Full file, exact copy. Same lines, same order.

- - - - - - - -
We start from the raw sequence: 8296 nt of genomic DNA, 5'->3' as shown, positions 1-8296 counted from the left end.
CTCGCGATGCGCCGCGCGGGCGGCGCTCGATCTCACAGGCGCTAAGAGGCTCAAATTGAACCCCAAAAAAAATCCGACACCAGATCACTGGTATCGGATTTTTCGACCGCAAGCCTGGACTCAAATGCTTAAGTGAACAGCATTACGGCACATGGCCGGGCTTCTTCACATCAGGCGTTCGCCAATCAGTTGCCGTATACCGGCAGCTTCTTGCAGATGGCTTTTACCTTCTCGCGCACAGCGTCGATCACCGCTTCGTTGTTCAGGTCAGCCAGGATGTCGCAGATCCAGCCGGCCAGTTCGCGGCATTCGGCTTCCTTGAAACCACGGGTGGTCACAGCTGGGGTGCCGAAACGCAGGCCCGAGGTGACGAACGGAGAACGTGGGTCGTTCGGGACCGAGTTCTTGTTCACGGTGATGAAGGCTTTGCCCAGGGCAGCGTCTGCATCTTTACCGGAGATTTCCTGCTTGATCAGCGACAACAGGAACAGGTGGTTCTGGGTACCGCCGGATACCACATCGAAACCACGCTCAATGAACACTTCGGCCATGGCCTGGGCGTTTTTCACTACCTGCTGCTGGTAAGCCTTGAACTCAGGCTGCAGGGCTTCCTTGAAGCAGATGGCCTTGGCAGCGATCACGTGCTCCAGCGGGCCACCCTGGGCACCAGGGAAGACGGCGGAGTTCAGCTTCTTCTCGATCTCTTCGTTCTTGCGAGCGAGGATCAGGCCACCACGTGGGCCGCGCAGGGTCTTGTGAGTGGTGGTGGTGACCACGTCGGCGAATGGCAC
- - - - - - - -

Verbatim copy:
We start from the raw sequence: 8296 nt of genomic DNA, 5'->3' as shown, positions 1-8296 counted from the left end.
CTCGCGATGCGCCGCGCGGGCGGCGCTCGATCTCACAGGCGCTAAGAGGCTCAAATTGAACCCCAAAAAAAATCCGACACCAGATCACTGGTATCGGATTTTTCGACCGCAAGCCTGGACTCAAATGCTTAAGTGAACAGCATTACGGCACATGGCCGGGCTTCTTCACATCAGGCGTTCGCCAATCAGTTGCCGTATACCGGCAGCTTCTTGCAGATGGCTTTTACCTTCTCGCGCACAGCGTCGATCACCGCTTCGTTGTTCAGGTCAGCCAGGATGTCGCAGATCCAGCCGGCCAGTTCGCGGCATTCGGCTTCCTTGAAACCACGGGTGGTCACAGCTGGGGTGCCGAAACGCAGGCCCGAGGTGACGAACGGAGAACGTGGGTCGTTCGGGACCGAGTTCTTGTTCACGGTGATGAAGGCTTTGCCCAGGGCAGCGTCTGCATCTTTACCGGAGATTTCCTGCTTGATCAGCGACAACAGGAACAGGTGGTTCTGGGTACCGCCGGATACCACATCGAAACCACGCTCAATGAACACTTCGGCCATGGCCTGGGCGTTTTTCACTACCTGCTGCTGGTAAGCCTTGAACTCAGGCTGCAGGGCTTCCTTGAAGCAGATGGCCTTGGCAGCGATCACGTGCTCCAGCGGGCCACCCTGGGCACCAGGGAAGACGGCGGAGTTCAGCTTCTTCTCGATCTCTTCGTTCTTGCGAGCGAGGATCAGGCCACCACGTGGGCCGCGCAGGGTCTTGTGAGTGGTGGTGGTGACCACGTCGGCGAATGGCAC